The Chinese government plans to pump in investments and subsidies to boost the country's green cars industry to be more sustainable and competitive, targeting to roll out 5 million such vehicles by 2020.
China Daily reported Monday the blueprint announced by the State Council outlined generous subsidies to consumers and producers of green vehicles, aiming to ease the country's reliance on imported oil, reduce carbon emissions, and quicken the restructuring of China's automobile sector into a more environmentally sustainable model.
There will be heavy government investment in various core technologies required to build a strong, globally competitive green car industry, it added.
China Daily said for the short term, the government will focus on developing purely electric and plug-in hybrid vehicles as well as wider use of vehicles with energy-saving combustion engines. The authorities set a target of producing and selling 500,000 such vehicles by 2015, which will increase 10-fold to 5 million units by 2020.
In addition, the government expects to achieve an annual production capability of 2 million electric and plug-in hybrid cars by 2020, the report said.
China also hopes these efforts will reduce the average fuel consumption of passenger cars to 6.9 liters per hundred km by 2015, and less than 5.9 liters for energy-efficient cars. By 2020, the target will be 5 liters for passenger cars, and 4.5 for energy-efficient cars.
China Daily also noted the Chinese government in May announced it would provide a 26.5 billion yuan (US$4.2 billion) subsidy to stimulate purchases of energy-conserving products among automobiles and household appliances.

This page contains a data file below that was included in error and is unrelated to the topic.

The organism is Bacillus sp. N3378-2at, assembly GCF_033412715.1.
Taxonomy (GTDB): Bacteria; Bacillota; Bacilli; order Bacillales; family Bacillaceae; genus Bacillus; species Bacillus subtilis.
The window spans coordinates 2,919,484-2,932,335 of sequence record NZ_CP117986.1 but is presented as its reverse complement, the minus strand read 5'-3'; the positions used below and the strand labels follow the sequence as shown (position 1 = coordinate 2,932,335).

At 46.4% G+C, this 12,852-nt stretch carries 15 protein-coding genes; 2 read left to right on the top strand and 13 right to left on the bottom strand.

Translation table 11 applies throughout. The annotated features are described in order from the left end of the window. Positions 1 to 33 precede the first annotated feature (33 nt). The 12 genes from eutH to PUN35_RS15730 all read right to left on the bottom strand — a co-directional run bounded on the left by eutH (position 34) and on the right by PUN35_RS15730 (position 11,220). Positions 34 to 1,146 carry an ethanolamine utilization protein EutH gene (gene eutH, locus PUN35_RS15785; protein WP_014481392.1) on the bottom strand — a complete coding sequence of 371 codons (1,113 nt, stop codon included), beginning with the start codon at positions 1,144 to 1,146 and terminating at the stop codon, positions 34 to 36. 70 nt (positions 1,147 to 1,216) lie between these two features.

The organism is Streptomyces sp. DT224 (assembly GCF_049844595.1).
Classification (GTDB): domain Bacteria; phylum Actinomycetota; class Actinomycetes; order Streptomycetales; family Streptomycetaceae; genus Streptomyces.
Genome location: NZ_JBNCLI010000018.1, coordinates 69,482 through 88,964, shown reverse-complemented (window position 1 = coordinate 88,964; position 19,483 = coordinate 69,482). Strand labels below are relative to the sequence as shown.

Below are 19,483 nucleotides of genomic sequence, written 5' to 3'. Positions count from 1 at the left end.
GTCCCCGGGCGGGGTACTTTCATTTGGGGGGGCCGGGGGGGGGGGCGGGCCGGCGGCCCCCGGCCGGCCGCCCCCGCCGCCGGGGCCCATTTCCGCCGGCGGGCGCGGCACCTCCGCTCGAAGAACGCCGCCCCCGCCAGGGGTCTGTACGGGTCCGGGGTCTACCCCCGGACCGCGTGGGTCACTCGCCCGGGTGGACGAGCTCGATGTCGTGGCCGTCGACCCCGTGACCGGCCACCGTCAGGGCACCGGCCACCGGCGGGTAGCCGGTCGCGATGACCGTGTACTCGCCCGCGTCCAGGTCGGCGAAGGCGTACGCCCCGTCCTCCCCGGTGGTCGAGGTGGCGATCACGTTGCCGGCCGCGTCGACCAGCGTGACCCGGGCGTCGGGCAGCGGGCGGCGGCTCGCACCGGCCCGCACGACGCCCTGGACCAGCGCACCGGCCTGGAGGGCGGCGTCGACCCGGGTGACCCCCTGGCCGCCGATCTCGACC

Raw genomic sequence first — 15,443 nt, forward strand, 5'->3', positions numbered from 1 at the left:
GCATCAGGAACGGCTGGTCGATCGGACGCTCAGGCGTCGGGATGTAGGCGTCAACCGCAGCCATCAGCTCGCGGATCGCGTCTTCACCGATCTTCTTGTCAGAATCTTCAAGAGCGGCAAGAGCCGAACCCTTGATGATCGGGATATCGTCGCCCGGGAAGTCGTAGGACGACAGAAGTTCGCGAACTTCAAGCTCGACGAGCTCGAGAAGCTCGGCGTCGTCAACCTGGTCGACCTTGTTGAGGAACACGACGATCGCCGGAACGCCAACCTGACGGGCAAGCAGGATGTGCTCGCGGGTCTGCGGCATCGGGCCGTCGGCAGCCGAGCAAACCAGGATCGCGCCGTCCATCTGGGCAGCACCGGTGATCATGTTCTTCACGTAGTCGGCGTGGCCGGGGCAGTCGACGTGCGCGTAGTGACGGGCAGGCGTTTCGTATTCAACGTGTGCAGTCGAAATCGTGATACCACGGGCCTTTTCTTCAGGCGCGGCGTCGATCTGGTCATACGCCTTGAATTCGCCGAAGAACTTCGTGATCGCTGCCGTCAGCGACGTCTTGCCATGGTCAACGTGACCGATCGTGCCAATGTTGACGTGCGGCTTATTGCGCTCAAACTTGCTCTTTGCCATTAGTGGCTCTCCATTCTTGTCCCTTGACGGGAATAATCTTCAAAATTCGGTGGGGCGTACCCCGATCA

The blueprint also put a focus on electric battery production and technology, China Daily reported. To boost this industry, the government hopes to have two to three enterprises with an annual production capacity of more than tens of billions of kilowatt hours. It wants to lower the price of batteries used in electric vehicles to 2 yuan for each kilowatt hour by 2015, and further down to 1.5 yuan by 2020, it added.
Another report by Xinhua news agency Monday said, as part of the plan, more charging facilities will also be built within and between cities to meet the public's needs.
The report also noted China faced a widening global gap in development of the electric vehicle sector, as other foreign auto producers were also beefing up their electric car industries.
Citing the 2012 Chinese Auto Industry Development Report, Xinhua said "backward" core technologies and absence of mass production meant that China's electric car sector lags behind that of developed economies. The next 20 to 30 years will hence be a critical period for the formation of a global energy-efficient vehicle industry, it stated.